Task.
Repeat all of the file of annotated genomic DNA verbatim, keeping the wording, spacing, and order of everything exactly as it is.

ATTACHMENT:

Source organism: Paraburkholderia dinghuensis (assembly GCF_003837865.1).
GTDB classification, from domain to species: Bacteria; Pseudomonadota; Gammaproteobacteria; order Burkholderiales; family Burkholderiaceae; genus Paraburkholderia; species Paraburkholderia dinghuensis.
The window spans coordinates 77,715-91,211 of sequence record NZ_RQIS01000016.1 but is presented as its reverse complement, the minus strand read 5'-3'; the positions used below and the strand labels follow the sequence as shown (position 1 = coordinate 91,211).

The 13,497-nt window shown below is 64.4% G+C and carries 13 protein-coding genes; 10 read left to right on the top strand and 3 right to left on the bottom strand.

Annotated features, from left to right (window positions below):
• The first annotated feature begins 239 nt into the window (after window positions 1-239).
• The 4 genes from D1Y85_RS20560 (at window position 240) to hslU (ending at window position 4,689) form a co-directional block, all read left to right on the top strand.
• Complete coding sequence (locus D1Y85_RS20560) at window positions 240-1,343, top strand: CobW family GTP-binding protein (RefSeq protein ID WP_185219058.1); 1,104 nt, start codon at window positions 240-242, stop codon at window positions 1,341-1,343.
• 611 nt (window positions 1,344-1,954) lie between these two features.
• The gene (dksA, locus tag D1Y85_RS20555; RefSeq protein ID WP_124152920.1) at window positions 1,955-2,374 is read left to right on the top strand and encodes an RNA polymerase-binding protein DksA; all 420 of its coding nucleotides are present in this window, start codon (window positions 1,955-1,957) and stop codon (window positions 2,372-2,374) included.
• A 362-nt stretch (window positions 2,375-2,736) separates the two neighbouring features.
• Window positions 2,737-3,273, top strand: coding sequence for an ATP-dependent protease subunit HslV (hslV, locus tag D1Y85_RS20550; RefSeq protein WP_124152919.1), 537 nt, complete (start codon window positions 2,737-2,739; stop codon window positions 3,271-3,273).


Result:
Source organism: Paraburkholderia dinghuensis (assembly GCF_003837865.1).
GTDB classification, from domain to species: Bacteria; Pseudomonadota; Gammaproteobacteria; order Burkholderiales; family Burkholderiaceae; genus Paraburkholderia; species Paraburkholderia dinghuensis.
The window spans coordinates 77,715-91,211 of sequence record NZ_RQIS01000016.1 but is presented as its reverse complement, the minus strand read 5'-3'; the positions used below and the strand labels follow the sequence as shown (position 1 = coordinate 91,211).

The 13,497-nt window shown below is 64.4% G+C and carries 13 protein-coding genes; 10 read left to right on the top strand and 3 right to left on the bottom strand.

Annotated features, from left to right (window positions below):
• The first annotated feature begins 239 nt into the window (after window positions 1-239).
• The 4 genes from D1Y85_RS20560 (at window position 240) to hslU (ending at window position 4,689) form a co-directional block, all read left to right on the top strand.
• Complete coding sequence (locus D1Y85_RS20560) at window positions 240-1,343, top strand: CobW family GTP-binding protein (RefSeq protein ID WP_185219058.1); 1,104 nt, start codon at window positions 240-242, stop codon at window positions 1,341-1,343.
• 611 nt (window positions 1,344-1,954) lie between these two features.
• The gene (dksA, locus tag D1Y85_RS20555; RefSeq protein ID WP_124152920.1) at window positions 1,955-2,374 is read left to right on the top strand and encodes an RNA polymerase-binding protein DksA; all 420 of its coding nucleotides are present in this window, start codon (window positions 1,955-1,957) and stop codon (window positions 2,372-2,374) included.
• A 362-nt stretch (window positions 2,375-2,736) separates the two neighbouring features.
• Window positions 2,737-3,273, top strand: coding sequence for an ATP-dependent protease subunit HslV (hslV, locus tag D1Y85_RS20550; RefSeq protein WP_124152919.1), 537 nt, complete (start codon window positions 2,737-2,739; stop codon window positions 3,271-3,273).